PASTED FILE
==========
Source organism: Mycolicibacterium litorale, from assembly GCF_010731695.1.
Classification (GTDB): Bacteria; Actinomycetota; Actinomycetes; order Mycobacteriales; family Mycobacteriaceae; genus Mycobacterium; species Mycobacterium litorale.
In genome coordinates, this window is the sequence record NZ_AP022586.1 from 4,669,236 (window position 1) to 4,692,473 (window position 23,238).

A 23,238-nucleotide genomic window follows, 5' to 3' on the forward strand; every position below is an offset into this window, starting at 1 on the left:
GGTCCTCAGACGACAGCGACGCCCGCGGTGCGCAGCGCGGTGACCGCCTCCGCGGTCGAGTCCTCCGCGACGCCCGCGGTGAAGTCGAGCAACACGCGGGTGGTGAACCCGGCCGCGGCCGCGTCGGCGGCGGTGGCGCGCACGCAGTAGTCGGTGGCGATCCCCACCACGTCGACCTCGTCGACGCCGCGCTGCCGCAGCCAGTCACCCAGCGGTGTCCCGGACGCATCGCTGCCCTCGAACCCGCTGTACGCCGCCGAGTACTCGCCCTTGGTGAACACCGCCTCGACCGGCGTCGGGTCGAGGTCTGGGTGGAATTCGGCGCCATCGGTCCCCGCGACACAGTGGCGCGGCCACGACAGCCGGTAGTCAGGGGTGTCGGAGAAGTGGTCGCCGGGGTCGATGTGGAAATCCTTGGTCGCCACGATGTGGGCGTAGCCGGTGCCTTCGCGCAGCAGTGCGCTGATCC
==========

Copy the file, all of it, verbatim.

Source organism: Mycolicibacterium litorale, from assembly GCF_010731695.1.
Classification (GTDB): Bacteria; Actinomycetota; Actinomycetes; order Mycobacteriales; family Mycobacteriaceae; genus Mycobacterium; species Mycobacterium litorale.
In genome coordinates, this window is the sequence record NZ_AP022586.1 from 4,669,236 (window position 1) to 4,692,473 (window position 23,238).

A 23,238-nucleotide genomic window follows, 5' to 3' on the forward strand; every position below is an offset into this window, starting at 1 on the left:
GGTCCTCAGACGACAGCGACGCCCGCGGTGCGCAGCGCGGTGACCGCCTCCGCGGTCGAGTCCTCCGCGACGCCCGCGGTGAAGTCGAGCAACACGCGGGTGGTGAACCCGGCCGCGGCCGCGTCGGCGGCGGTGGCGCGCACGCAGTAGTCGGTGGCGATCCCCACCACGTCGACCTCGTCGACGCCGCGCTGCCGCAGCCAGTCACCCAGCGGTGTCCCGGACGCATCGCTGCCCTCGAACCCGCTGTACGCCGCCGAGTACTCGCCCTTGGTGAACACCGCCTCGACCGGCGTCGGGTCGAGGTCTGGGTGGAATTCGGCGCCATCGGTCCCCGCGACACAGTGGCGCGGCCACGACAGCCGGTAGTCAGGGGTGTCGGAGAAGTGGTCGCCGGGGTCGATGTGGAAATCCTTGGTCGCCACGATGTGGGCGTAGCCGGTGCCTTCGCGCAGCAGTGCGCTGATCC